- Total Assets ($ mil)
- Expense Ratio (%)
I feel the four included Morningstar statistics are very important when looking at any fund. When building my portfolio, I narrow down my fund choices to only those that fit into roles I want to add to my portfolio. For example, I may be looking for a Core International fund, or a Non-core Growth fund. What role I’m looking to fill will determine what kinds of funds I’ll look at, regardless of how high another fund may be growing each year.
Plus, the Stewardship Grade is a very influential factor in the funds I buy. Morningstar analysts grade funds based on in-depth research, and summarize that information into a letter grade that describes how well a fund is looking after your money. While Bs and As are all included in my analysis, Ds and Fs are excluded.
You’ll also notice I include 10-Year after-tax returns. Since I purchase funds outside of my retirement accounts, I am subjected to short-term and capital gains taxes. This measure shows me how much I would keep after taxes if I sold a fund. Because some funds are more tax efficient than others, I often find one fund with higher returns before taxes and another with a higher returns after taxes.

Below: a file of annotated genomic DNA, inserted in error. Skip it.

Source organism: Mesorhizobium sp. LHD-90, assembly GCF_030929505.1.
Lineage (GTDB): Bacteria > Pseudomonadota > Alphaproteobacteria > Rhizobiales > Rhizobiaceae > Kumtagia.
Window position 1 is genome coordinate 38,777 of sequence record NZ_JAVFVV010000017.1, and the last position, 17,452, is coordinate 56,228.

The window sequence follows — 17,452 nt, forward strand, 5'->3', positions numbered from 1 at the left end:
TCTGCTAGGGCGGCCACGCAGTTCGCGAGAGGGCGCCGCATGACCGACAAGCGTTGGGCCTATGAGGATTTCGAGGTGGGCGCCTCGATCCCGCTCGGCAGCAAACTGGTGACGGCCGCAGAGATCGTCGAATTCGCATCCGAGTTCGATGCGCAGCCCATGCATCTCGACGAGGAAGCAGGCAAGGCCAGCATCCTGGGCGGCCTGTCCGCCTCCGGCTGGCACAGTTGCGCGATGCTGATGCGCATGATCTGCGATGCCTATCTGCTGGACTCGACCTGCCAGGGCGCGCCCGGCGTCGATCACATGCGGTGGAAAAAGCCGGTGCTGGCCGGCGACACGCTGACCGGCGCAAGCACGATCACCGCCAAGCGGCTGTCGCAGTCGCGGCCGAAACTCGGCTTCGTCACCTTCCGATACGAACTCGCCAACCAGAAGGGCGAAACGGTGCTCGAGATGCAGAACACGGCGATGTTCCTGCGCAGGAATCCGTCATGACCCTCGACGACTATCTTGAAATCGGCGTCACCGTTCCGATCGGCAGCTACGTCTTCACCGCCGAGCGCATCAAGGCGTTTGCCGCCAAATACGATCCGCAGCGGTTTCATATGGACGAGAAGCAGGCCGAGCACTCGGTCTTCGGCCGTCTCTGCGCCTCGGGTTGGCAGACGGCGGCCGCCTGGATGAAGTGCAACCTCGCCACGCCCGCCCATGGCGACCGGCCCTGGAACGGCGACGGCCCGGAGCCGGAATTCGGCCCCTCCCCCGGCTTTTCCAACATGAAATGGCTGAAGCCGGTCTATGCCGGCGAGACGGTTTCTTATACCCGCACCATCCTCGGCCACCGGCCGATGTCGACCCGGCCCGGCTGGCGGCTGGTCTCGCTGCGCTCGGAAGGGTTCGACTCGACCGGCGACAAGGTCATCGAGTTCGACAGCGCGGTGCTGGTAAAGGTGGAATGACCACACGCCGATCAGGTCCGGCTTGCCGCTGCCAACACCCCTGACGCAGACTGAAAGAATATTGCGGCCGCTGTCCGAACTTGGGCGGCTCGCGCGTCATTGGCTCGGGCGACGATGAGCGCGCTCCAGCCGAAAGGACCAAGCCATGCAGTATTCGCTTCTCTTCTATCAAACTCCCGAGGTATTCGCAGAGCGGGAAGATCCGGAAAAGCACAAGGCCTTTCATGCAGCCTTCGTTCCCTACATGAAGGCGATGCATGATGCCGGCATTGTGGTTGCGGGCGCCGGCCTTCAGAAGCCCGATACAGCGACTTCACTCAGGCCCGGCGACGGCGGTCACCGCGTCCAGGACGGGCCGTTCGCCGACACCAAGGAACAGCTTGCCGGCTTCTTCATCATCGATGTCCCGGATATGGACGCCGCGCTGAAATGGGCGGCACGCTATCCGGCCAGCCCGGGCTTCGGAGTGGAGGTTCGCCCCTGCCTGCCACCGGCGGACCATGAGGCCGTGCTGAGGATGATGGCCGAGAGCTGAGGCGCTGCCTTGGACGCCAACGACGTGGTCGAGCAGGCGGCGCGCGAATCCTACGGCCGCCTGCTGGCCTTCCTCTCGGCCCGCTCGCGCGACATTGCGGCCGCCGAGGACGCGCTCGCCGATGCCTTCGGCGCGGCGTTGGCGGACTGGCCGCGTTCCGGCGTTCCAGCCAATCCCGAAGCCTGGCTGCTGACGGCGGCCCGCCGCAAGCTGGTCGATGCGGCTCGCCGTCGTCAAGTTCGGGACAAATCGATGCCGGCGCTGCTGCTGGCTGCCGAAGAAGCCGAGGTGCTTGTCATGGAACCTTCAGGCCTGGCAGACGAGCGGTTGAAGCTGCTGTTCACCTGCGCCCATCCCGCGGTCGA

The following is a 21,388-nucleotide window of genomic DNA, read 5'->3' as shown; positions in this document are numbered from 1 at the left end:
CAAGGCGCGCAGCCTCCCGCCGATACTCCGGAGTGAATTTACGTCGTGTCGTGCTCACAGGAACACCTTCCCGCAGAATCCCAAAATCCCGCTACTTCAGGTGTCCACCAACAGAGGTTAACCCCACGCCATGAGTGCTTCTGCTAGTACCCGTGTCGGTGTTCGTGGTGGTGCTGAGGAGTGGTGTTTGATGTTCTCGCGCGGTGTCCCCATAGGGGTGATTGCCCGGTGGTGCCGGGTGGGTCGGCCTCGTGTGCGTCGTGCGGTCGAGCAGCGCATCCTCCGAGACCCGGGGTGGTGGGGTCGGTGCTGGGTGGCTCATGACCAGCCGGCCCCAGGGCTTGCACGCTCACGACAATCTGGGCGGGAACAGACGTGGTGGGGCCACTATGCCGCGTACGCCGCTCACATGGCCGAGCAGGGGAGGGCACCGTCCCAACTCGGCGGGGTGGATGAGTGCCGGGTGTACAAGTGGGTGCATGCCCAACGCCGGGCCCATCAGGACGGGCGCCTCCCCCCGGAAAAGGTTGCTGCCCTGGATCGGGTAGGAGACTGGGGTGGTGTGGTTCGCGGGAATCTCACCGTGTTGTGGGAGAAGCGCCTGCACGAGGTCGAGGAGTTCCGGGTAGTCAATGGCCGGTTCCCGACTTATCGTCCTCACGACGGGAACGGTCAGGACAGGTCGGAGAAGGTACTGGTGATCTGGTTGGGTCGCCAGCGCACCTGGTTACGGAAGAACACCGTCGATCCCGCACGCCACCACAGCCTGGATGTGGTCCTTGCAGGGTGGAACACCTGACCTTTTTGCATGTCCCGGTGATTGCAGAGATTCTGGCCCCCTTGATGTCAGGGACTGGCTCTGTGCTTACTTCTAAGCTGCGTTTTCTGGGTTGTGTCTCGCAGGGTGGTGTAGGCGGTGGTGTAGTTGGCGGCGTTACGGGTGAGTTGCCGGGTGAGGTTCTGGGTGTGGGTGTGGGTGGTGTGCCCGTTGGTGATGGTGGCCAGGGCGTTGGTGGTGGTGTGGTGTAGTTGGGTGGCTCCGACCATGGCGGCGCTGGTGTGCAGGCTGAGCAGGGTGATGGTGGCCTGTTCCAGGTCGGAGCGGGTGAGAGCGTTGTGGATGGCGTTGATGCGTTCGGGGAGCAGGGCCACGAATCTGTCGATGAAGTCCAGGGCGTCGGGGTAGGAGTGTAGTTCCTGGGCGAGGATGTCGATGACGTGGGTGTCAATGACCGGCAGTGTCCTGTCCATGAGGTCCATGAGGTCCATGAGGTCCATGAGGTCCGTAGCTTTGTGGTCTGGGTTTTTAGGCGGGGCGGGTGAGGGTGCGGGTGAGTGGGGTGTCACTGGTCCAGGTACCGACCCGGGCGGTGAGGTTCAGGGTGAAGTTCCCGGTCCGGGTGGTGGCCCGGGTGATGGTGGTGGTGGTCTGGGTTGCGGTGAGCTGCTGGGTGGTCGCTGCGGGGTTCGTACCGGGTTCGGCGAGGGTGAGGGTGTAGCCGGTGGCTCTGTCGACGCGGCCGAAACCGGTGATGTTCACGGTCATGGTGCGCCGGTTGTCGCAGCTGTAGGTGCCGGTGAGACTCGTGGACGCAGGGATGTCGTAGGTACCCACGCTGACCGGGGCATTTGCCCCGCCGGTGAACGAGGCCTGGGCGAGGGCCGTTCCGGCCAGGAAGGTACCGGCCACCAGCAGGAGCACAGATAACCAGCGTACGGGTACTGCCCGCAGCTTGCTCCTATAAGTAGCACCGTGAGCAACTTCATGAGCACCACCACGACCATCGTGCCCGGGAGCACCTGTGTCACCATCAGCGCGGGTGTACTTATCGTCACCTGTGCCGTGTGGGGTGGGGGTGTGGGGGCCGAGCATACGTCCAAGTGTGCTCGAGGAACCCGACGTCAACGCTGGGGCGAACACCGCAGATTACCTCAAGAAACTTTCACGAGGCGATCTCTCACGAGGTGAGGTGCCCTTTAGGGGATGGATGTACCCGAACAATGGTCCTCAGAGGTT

Enhanced Performance View
The built-in Performance view is too focused on short-term results for my liking. I want to look out 10 or 15 years to see how well funds perform over long amounts of time. This custom screen includes Annual Returns and AfterTax Returns (with sale) for 3, 5, 10, and 15 years and also includes the expense ratio. While the expense ratio is used frequently throughout these screens, I follow the commonly held wisdom that funds with lower expense ratios are taking better care of my money, and producing better returns over the long run.
Wrapping it Up
Getting good investment ideas involve the right tools to help you make the best decisions quickly. It’s important to understand the tools you’re using and maximize their capabilities so you can get the most out of them. The Morningstar Premium Fund screener provides built-in views for investors to analyze various aspects of funds quickly, and with customized screens each investor can tailor the screener to his own personal needs. If you are a fund investor, I encourage you to take some time to play around with the premium fund screener, so can find the best funds out there for your portfolio.